200119 Davinder Singh
File photo: DSP Davinder Singh was arrested along with two terrorists whom he was ferrying in a car in Kashmir Valley, a top police officer said on Jan. 12, 2020. Image Credit: PTI


  • Questions such as was Davinder Singh a deep state “asset” are being raised.
  • The fact that he had immunity for nearly two decades is a serious red flag.
  • Instead of burying the Singh case fathoms deep, the government must make the NIA probe transparent.
  • The real questions about the episode need to be answered.

I have covered internal security for nearly 20 years. The twists the turns, the shifting reality and the cloak and dagger. No other beat is quite as exciting. Yet, the arrest of Davinder Singh, Deputy Superintendent of Police, caught by the Jammu and Kashmir police last Thursday in the company of two wanted terrorists, who both carried a bounty on their head, seems to be the very ugly tip of the iceberg.

Singh had been in distinguished company just prior to his arrest. Singh got a meet and greet at Srinagar airport with the United States ambassador, Kevin Juster, and nearly half a dozen envoys who were there as part of a guided tour organised by Ajit Doval, the powerful National Security Adviser of the Modi government, in a bid to showcase normality in Kashmir.

Why Singh, who the local CID had accused of amassing a huge property portfolio just last year, was present at the meet and greet is still an inexplicable mystery. No answers are forthcoming from the Modi government. The Jammu and Kashmir police also said they had found a huge quantity of explosives and three assault rifles in Singh’s home. They said Singh used to allow terrorists to use his home as part of his ferry services.

Within 24 hours, the case was transferred to the National Investigation Agency (NIA).

This is not Singh’s first brush with controversy. Earlier, Afzal Guru, who was accused in the Parliament attack case in 2001 and hanged in 2013, had in a letter to his lawyer accused Singh of torturing him and forcibly sending him to Delhi with one of the terrorists.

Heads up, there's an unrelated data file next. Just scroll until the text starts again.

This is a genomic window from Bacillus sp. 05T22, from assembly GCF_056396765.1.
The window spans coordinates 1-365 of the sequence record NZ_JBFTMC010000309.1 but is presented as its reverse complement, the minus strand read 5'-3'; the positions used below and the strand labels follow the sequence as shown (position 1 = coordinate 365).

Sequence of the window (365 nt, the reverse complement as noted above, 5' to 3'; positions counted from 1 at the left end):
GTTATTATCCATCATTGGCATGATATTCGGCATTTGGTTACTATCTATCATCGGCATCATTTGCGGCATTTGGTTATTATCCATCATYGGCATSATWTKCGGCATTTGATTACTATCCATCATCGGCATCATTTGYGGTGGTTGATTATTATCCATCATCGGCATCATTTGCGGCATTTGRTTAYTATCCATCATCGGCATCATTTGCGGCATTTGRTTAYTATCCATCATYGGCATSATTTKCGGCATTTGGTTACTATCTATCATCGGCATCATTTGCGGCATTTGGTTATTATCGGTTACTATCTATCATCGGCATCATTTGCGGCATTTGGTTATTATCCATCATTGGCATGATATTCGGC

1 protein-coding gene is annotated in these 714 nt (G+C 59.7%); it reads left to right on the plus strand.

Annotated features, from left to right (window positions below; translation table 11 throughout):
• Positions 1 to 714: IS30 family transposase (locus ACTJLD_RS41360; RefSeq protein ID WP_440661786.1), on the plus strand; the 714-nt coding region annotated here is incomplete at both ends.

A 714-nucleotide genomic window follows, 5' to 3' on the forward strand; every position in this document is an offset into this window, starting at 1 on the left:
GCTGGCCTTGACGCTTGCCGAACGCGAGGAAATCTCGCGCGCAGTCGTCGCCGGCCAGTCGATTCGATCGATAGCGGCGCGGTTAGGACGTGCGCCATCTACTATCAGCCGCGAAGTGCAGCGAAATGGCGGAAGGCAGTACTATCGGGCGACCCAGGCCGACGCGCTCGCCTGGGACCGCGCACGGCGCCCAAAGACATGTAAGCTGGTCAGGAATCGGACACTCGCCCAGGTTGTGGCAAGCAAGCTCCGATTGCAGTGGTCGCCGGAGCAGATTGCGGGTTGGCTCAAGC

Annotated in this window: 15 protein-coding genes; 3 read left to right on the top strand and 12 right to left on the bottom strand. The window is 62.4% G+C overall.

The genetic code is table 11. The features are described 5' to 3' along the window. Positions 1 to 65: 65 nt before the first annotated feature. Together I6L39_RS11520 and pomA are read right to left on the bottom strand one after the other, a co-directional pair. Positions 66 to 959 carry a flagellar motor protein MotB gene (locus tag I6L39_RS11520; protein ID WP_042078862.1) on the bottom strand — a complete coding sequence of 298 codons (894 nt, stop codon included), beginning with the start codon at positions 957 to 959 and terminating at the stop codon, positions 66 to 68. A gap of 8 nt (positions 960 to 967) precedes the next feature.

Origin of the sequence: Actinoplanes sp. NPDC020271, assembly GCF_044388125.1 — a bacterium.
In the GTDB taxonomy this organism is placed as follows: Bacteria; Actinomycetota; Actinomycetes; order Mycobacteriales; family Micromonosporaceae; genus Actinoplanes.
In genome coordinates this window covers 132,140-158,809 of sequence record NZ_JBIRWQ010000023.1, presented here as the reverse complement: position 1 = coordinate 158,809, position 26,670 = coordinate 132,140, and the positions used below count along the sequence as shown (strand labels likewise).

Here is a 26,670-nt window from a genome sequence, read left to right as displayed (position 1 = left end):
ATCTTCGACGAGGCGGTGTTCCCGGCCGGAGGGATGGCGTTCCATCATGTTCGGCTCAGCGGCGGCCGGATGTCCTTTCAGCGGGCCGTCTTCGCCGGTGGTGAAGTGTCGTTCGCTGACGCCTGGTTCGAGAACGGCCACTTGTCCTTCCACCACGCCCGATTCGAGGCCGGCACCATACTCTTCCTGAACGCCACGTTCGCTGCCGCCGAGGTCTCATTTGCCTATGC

Incredibly enough, no red flags were raised in the security establishment. Singh was not even cursorily investigated. This despite Singh going on record in an interview that he had tortured Afzal Guru.

This time around Singh was also headed to Delhi with two terrorists. Coming up are two huge security challenges -- the Republic Day parade on January 26 and the Delhi elections on February 8.

Every country has a deep state when it comes to security challenges. Yet a measure of the resilience of the system is an unbiased oversight and audit. While no country will go public, the rogue element will always be held to account.

India is a hard and unforgiving state when it comes to internal security and this is a bipartisan policy of whichever party is in power. Yet some incidents, which would have led to alarm bells ringing in a deafening chorus, have witnessed a deafening silence from the Modi government.

Lack of transparency

This in a large part has to do with Doval’s approach. Doval has always played fast and loose with institutional accountability. Consider this: he invited Pakistan’s ISI to inspect the Air Force base in Pathankot in January 2016 after it had been attacked by terrorists. It took four days to put down the deadly attack, which killed seven Indian soldiers and wounded another 22.

Doval micromanaged the response, which delayed the operations. Till date we have no audit of the security failures which led to the attack.

Doval’s cavalier approach was on display again when he and Modi from the Prime Minister’s house announced a “historic Nagaland accord” in August 2015. The reality is that the accord is still being negotiated by the Government of India.

Doval has an insatiable hunger for publicity. So you have many of the tame Panna Pramukhs in the media showcasing Doval’s supposed dare devil exploits. Trouble is that most of these are imaginary.

Consider also this: after the Pulwama attack on February 14 last year in which 40 security personnel of the Central Reserve Police Force (CRPF) were killed, no official inquiry has been made public pinpointing what led to the security failure which caused the tragic deaths. We don’t even know how the huge quantity of explosives made their way to Pulwama.

This is institutional accountability, which should publicly see heads roll, but yet the Modi government is mum.

This lack of accountability is the reason that we seem to learn no lessons from security failures. The distrust of claims made by the government is also because of the lack of any transparency.

Read more from Swati Chaturvedi

India’s enemies get away with claiming false flag operations.

Taking a hard line of zero tolerance of terror is an excellent policy, but it works only if the audit transparency is equally robust. In India’s case, the security establishment is a closed shop.

Questions such as was Singh a deep state “asset” are being raised. The fact that he had immunity for nearly two decades is a serious red flag. Instead of burying the Singh case fathoms deep, the government must make the NIA probe transparent. The real questions about the episode need to be answered.

Let the Pulwama attack not be a battle ground for the imagination. The Modi government needs to make the probe into the security failure public. India is now a mature democracy. We need our security establishment to match the maturity.

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